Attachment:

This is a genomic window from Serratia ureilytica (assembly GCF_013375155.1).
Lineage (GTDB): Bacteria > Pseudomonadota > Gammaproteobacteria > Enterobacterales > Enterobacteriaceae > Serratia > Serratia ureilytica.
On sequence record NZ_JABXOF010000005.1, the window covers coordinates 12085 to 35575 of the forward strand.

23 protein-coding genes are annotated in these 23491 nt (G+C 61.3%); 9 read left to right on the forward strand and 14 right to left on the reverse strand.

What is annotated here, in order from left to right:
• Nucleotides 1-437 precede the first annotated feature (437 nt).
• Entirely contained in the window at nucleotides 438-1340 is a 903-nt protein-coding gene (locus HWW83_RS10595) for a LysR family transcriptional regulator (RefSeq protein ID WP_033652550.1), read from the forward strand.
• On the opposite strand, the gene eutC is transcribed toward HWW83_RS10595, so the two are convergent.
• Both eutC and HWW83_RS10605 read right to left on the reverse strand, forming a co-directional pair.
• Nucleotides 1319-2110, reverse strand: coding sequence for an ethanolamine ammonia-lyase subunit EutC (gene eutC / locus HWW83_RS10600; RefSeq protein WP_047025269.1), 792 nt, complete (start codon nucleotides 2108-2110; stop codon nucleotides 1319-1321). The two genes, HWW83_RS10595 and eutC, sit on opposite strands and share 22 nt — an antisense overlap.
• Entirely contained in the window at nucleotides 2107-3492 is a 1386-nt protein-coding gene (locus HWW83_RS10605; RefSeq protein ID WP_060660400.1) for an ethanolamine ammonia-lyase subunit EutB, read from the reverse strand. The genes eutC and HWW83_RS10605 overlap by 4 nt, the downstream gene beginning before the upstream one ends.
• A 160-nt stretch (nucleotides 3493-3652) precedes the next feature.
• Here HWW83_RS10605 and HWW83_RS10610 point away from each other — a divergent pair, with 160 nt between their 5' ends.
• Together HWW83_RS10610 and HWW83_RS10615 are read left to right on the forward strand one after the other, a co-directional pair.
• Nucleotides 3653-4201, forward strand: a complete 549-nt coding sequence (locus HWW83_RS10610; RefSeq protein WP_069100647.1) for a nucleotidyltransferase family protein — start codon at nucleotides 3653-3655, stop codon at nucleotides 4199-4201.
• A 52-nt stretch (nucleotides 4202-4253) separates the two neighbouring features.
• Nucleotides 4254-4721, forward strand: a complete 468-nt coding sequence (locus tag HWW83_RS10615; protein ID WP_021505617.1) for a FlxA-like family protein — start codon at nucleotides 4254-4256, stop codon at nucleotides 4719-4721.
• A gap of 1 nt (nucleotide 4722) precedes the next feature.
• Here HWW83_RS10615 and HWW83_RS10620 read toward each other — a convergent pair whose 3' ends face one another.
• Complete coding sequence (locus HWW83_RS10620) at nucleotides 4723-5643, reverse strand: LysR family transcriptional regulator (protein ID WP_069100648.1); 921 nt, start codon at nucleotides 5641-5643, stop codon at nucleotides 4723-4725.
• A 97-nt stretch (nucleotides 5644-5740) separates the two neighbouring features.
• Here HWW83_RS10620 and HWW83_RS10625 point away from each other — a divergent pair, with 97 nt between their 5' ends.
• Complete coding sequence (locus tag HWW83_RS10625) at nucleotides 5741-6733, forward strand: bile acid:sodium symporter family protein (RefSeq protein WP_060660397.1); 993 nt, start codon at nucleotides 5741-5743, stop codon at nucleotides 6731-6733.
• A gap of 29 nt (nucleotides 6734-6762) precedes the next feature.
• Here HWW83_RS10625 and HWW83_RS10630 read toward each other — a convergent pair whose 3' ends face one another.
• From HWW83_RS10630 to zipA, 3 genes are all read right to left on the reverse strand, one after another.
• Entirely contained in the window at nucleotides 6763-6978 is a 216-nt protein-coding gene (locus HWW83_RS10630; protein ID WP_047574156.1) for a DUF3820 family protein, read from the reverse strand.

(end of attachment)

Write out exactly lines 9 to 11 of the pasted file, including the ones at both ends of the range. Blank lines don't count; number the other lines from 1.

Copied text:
• Both eutC and HWW83_RS10605 read right to left on the reverse strand, forming a co-directional pair.
• Nucleotides 1319-2110, reverse strand: coding sequence for an ethanolamine ammonia-lyase subunit EutC (gene eutC / locus HWW83_RS10600; RefSeq protein WP_047025269.1), 792 nt, complete (start codon nucleotides 2108-2110; stop codon nucleotides 1319-1321). The two genes, HWW83_RS10595 and eutC, sit on opposite strands and share 22 nt — an antisense overlap.
• Entirely contained in the window at nucleotides 2107-3492 is a 1386-nt protein-coding gene (locus HWW83_RS10605; RefSeq protein ID WP_060660400.1) for an ethanolamine ammonia-lyase subunit EutB, read from the reverse strand. The genes eutC and HWW83_RS10605 overlap by 4 nt, the downstream gene beginning before the upstream one ends.